How to Communicate the Future of the News?

As we are in the midst of writing our news features, I thought it would be good to examine and compare the techniques/ lay-outs used by writers for an Ann Magazine article and a NYTimes article

 Look at the ledes for each article. While the Ann Magazine article starts with a scene, the NYTimes starts with a quick statement and quickly leads into the story. Which lede do you think is more effective? Should different types of ledes be used for different purposes?

 Look back to the Ann Magazine. There are a few interesting characteristics about this article. First, in the third paragraph, the writer asks several questions. Do you think that is an effective way to transition through a topic in the article?  Second, look at the pictures spread throughout the article. Do the photographs stir sentimental effects?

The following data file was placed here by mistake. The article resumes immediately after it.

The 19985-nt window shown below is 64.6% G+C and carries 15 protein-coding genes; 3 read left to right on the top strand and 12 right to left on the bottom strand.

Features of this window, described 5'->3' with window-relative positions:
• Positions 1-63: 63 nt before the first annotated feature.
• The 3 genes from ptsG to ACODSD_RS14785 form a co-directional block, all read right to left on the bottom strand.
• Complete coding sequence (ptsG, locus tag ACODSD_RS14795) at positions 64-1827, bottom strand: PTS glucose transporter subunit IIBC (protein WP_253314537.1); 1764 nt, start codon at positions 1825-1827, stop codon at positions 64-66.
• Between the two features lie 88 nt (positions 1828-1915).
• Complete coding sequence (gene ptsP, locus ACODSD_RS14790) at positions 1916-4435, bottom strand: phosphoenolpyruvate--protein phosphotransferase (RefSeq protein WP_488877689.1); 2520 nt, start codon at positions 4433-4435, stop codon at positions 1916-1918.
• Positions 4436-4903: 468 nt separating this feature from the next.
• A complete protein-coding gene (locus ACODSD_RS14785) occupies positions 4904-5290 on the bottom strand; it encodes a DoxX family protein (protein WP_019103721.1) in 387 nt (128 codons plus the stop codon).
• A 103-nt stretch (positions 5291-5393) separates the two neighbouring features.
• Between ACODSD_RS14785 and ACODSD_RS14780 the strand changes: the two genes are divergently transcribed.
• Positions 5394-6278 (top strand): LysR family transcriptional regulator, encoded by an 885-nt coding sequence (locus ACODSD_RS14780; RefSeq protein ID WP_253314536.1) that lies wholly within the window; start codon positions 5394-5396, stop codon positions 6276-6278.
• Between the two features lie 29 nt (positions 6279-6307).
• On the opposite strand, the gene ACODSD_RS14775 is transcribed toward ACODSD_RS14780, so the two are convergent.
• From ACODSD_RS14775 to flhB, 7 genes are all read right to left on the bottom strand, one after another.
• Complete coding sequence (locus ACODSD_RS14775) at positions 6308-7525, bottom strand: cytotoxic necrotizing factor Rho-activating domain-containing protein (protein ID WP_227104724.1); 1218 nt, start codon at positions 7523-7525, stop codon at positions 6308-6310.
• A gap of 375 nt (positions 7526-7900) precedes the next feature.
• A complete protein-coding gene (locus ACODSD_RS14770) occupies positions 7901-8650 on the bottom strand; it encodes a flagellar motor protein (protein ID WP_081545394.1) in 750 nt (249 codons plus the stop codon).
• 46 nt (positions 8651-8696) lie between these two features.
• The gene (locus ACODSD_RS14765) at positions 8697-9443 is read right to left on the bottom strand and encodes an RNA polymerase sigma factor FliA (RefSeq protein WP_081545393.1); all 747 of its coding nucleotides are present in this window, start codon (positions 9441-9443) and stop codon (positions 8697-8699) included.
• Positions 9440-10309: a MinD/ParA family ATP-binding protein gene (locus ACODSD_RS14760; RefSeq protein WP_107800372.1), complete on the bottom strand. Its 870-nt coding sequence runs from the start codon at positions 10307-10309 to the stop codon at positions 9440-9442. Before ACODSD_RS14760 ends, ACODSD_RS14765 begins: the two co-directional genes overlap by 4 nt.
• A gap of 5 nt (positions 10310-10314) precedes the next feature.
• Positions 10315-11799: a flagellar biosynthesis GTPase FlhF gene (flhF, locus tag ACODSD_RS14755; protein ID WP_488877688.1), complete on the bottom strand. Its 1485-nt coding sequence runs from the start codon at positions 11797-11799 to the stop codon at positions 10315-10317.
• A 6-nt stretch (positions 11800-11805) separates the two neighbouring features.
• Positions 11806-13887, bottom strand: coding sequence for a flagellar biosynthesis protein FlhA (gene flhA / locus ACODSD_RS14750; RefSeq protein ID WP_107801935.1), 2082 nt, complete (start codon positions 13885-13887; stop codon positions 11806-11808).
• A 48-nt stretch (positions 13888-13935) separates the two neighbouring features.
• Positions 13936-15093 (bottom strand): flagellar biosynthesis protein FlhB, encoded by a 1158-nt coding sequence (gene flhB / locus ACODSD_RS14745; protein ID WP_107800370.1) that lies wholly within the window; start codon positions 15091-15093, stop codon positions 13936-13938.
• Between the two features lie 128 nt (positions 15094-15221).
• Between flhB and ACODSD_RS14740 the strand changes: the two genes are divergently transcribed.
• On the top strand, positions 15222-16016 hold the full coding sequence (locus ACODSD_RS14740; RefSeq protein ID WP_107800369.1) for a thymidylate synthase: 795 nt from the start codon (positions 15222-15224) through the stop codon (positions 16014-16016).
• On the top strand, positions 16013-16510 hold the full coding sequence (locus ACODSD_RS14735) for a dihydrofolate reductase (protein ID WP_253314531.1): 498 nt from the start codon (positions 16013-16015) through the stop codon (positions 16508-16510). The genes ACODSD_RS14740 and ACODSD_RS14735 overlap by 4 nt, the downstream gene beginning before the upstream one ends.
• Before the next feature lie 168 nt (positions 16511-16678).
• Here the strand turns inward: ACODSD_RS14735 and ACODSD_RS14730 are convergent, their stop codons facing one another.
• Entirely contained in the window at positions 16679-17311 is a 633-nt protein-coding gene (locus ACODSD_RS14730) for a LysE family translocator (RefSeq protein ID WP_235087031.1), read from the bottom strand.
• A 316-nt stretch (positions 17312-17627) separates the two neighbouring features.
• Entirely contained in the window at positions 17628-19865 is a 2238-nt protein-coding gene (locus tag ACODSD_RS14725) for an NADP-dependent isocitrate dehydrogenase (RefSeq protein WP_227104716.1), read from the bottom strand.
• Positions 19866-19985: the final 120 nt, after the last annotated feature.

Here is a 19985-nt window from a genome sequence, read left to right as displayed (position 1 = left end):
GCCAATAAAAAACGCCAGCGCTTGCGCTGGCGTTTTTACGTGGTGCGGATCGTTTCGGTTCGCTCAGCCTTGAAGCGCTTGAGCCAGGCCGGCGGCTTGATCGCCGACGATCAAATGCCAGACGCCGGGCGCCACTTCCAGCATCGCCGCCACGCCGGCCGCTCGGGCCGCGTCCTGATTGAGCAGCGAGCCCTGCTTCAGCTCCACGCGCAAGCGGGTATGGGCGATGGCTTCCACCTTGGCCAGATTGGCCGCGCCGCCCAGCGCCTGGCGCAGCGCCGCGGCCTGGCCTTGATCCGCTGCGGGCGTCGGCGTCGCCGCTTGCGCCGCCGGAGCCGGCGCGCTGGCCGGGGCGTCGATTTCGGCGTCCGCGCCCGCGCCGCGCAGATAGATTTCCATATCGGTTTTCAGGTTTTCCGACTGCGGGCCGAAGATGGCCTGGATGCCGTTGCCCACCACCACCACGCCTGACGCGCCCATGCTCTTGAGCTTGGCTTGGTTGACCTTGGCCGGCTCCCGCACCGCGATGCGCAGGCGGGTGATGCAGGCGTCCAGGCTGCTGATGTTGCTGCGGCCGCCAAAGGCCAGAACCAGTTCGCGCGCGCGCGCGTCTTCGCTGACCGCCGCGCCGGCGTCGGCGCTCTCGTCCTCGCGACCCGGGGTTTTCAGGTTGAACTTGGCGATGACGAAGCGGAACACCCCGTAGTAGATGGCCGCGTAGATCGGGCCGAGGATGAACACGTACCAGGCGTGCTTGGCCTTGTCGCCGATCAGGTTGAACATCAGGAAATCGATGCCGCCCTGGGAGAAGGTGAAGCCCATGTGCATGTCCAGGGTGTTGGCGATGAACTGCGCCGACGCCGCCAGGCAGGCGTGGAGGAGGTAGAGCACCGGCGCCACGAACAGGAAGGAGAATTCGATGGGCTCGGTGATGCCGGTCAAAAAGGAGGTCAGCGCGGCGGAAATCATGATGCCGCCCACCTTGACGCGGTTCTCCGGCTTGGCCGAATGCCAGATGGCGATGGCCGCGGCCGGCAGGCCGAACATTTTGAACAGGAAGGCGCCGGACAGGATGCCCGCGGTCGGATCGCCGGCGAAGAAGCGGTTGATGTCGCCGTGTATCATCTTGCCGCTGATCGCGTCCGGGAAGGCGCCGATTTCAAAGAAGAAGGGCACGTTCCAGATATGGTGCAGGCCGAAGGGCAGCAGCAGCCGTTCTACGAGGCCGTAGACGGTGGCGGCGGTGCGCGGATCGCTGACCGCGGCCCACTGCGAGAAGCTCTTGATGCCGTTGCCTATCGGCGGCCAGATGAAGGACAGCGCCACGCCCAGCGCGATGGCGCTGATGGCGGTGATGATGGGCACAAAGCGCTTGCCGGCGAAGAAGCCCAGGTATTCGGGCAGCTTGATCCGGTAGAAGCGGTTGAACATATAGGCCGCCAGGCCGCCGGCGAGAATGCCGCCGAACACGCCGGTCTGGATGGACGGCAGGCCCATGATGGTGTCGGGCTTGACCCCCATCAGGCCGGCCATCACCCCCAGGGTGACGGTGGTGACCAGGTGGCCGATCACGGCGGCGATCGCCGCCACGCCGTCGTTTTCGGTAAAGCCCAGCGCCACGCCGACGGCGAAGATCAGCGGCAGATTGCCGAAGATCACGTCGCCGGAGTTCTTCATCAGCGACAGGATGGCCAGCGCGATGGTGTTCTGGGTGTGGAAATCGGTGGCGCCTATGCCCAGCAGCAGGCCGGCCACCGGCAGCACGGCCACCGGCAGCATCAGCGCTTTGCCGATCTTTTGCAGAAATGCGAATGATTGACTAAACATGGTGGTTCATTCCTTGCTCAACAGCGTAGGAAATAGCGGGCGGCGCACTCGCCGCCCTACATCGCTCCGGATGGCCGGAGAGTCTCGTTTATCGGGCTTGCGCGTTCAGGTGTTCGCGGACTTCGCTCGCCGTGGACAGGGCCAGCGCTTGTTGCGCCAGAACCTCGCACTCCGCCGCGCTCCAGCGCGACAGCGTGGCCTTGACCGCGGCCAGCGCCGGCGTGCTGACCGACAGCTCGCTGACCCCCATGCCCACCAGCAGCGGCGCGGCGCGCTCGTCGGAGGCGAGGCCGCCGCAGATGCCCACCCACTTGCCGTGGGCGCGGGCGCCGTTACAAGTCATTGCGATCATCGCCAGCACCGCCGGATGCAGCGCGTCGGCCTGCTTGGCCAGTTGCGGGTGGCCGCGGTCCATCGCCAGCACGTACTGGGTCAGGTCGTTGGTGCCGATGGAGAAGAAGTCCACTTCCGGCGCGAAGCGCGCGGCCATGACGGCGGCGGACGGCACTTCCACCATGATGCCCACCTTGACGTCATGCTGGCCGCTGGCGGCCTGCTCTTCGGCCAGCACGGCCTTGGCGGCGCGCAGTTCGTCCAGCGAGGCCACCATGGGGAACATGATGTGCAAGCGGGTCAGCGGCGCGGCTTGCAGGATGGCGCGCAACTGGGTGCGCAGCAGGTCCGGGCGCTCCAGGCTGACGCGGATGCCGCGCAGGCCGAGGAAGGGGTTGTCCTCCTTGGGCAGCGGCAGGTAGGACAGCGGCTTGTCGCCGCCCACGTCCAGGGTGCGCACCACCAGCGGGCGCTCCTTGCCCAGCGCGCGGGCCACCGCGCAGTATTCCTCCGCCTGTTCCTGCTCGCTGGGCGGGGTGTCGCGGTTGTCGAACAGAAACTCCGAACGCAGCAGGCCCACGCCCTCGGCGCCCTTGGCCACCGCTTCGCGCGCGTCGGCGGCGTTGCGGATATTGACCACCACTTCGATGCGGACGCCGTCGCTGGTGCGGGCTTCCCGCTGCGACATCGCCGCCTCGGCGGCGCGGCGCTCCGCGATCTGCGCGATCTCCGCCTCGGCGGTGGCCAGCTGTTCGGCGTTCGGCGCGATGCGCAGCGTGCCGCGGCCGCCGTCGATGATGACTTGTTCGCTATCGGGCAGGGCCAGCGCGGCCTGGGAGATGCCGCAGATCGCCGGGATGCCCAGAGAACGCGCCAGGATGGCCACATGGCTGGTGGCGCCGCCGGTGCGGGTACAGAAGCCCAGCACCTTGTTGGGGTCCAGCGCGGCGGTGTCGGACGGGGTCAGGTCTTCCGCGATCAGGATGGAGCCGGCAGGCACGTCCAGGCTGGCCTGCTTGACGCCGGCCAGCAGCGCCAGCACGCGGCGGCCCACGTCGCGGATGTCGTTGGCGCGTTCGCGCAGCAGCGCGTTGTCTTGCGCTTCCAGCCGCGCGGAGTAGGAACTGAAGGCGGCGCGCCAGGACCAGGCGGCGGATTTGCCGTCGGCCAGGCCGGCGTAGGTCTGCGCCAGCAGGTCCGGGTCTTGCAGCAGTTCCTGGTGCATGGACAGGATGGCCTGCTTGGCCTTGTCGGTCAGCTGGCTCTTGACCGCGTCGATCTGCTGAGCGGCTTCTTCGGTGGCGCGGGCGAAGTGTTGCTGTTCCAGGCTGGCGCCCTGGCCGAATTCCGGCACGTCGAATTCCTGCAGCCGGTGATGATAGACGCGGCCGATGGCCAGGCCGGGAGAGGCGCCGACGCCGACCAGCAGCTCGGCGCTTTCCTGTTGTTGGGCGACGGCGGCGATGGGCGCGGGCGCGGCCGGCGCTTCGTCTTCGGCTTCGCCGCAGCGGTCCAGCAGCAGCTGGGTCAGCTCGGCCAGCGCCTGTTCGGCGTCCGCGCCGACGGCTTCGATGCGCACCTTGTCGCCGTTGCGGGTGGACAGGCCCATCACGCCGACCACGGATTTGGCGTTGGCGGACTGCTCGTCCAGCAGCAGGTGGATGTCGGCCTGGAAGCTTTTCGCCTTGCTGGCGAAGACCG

Lastly, the Ann Magazine article uses subtitles within the article, while the NyTimes does not. What purpose do the subtitles play? Do they help you read the article or take away from its flow? 

Feel free to comment on any other interesting features within these two articles! 


About emjaffe

Student at the University of Michigan. Passionate about environmental and urban public policy and planning.

6 Responses to “How to Communicate the Future of the News?”